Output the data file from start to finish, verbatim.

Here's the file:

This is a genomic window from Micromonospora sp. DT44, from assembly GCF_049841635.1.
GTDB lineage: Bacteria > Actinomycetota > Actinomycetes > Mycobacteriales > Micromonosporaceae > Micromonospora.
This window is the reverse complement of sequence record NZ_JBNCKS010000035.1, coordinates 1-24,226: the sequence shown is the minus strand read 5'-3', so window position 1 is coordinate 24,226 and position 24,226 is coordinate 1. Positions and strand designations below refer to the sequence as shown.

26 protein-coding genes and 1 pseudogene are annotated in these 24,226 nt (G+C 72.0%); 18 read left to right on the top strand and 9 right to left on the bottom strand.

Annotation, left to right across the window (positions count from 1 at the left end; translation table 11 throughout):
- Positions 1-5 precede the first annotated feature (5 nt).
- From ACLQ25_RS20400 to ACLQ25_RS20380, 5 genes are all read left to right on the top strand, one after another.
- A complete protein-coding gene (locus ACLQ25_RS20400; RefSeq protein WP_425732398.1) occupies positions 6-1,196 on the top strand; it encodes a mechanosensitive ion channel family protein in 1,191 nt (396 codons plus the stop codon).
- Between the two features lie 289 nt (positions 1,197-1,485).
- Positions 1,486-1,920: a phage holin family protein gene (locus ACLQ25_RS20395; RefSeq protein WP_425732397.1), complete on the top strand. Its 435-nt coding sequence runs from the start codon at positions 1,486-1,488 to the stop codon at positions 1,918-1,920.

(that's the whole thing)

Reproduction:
This is a genomic window from Micromonospora sp. DT44, from assembly GCF_049841635.1.
GTDB lineage: Bacteria > Actinomycetota > Actinomycetes > Mycobacteriales > Micromonosporaceae > Micromonospora.
This window is the reverse complement of sequence record NZ_JBNCKS010000035.1, coordinates 1-24,226: the sequence shown is the minus strand read 5'-3', so window position 1 is coordinate 24,226 and position 24,226 is coordinate 1. Positions and strand designations below refer to the sequence as shown.

26 protein-coding genes and 1 pseudogene are annotated in these 24,226 nt (G+C 72.0%); 18 read left to right on the top strand and 9 right to left on the bottom strand.

Annotation, left to right across the window (positions count from 1 at the left end; translation table 11 throughout):
- Positions 1-5 precede the first annotated feature (5 nt).
- From ACLQ25_RS20400 to ACLQ25_RS20380, 5 genes are all read left to right on the top strand, one after another.
- A complete protein-coding gene (locus ACLQ25_RS20400; RefSeq protein WP_425732398.1) occupies positions 6-1,196 on the top strand; it encodes a mechanosensitive ion channel family protein in 1,191 nt (396 codons plus the stop codon).
- Between the two features lie 289 nt (positions 1,197-1,485).
- Positions 1,486-1,920: a phage holin family protein gene (locus ACLQ25_RS20395; RefSeq protein WP_425732397.1), complete on the top strand. Its 435-nt coding sequence runs from the start codon at positions 1,486-1,488 to the stop codon at positions 1,918-1,920.